Tuesday, June 21, 2011

Finding Time for Your Passion

How do you find time to pursue your passion?  Whether that passion is playing the guitar, quilting, or playing golf, we all have something that brings us joy.  More than likely, our passion plays a part in our life's mission.  It's our way of serving and helping others. 

My passion, of course, is writing.  I spent a lot of time developing my writing skills in college, but after I graduated and had a couple of children, I decided I'd have to give it up.  Fortunately, my writing had a pull on me.  I couldn't give it up.



I've found a great role model in one of my favorite artists, Minerva Teichert, who created stunning paintings and murals until her death in 1976.  I always imagined Minerva Teichert as a single woman with an art studio.  Then I read an article about her in BYU Today  http://magazine.byu.edu/?act=view&a=2124  I was surprised to learn that Minerva Teicherts's life was much like mine--only busier.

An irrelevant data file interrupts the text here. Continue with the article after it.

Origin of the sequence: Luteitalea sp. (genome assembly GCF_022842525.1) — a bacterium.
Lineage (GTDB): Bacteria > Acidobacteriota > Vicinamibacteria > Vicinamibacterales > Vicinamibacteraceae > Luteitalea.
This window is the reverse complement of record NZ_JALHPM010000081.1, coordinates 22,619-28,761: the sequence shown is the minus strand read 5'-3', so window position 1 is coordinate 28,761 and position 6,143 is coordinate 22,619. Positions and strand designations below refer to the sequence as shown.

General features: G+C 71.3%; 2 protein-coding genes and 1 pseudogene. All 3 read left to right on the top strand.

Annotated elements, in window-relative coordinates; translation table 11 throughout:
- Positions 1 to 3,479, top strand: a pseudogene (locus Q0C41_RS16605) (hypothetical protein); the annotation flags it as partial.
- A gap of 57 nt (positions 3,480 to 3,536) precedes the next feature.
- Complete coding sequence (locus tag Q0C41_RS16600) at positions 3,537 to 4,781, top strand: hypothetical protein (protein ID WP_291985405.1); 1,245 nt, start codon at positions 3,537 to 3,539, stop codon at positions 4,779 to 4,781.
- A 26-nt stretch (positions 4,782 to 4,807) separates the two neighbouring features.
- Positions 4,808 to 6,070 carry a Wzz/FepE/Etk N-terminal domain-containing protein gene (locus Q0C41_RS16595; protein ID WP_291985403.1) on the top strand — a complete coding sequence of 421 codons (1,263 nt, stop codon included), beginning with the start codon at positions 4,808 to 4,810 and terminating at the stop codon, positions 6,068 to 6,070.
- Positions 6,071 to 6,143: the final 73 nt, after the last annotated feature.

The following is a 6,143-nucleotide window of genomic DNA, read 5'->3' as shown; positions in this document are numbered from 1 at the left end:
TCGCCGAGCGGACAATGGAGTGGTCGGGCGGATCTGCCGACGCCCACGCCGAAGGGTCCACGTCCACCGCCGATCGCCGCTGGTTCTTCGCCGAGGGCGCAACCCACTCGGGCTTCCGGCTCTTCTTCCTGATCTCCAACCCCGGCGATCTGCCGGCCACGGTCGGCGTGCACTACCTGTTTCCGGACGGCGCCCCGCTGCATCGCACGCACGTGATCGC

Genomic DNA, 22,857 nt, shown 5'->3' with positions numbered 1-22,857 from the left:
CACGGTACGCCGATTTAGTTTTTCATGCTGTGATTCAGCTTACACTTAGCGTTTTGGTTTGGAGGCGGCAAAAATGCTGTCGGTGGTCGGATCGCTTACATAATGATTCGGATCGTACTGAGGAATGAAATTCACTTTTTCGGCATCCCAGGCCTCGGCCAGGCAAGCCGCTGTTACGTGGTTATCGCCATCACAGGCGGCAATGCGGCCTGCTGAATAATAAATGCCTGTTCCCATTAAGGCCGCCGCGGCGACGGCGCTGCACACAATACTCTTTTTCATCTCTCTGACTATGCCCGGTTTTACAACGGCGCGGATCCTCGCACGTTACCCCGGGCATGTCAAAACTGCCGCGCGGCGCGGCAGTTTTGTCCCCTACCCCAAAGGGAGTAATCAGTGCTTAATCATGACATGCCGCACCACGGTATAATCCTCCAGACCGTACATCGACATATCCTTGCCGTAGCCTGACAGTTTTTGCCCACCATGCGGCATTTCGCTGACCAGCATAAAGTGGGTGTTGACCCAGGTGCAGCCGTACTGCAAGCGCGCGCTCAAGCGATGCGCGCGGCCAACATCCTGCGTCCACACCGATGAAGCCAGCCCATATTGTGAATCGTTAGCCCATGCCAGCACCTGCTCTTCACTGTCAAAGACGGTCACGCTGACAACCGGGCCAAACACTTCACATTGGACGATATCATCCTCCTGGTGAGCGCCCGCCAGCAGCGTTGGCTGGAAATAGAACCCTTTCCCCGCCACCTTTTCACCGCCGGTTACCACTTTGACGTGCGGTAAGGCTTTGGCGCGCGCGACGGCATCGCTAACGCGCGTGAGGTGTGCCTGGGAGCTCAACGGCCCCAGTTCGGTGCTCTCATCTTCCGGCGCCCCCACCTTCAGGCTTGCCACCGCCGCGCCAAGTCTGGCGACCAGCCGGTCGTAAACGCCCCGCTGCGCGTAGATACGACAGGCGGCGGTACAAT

She and her husband owned a ranch in Cokeville, Wyoming.  Among other tasks, Minerva cared for 75 chickens, sold milk, read stories to her four children, and grew a garden.  She regularly cooked meals for her family and some ranch hands.  Despite her busy life, Minerva found time to paint.  She kept a large canvas hanging in her front room--a painting in progress.


The article quoted her granddaughter Marian Eastwood Wardle:  “She was a multitasker—big time.  She’d be cooking at the stove and walk around [the corner] and put some brush strokes on the painting.” I could relate to that.  I do some of my best writing while I'm cooking, doing dishes, running errands, or folding clothes.  I often have to pause during my chores to write down a few sentences or ideas that I'll later transfer to the computer. 


Minerva took advantage of the time her children were asleep to work on her paintings.  The article noted that she sometimes even set the clocks forward so she could sends the kids to bed even earlier and eke out a little extra painting time.  I think many of us busy moms can relate to that.

I think the most important point that the article made was that Minerva Teichert didn't sacrifice her family time for her art.  Her art contributed to her family life.  She used her pictures to teach her children and others about the gospel, the pioneers, and other important subjects. 

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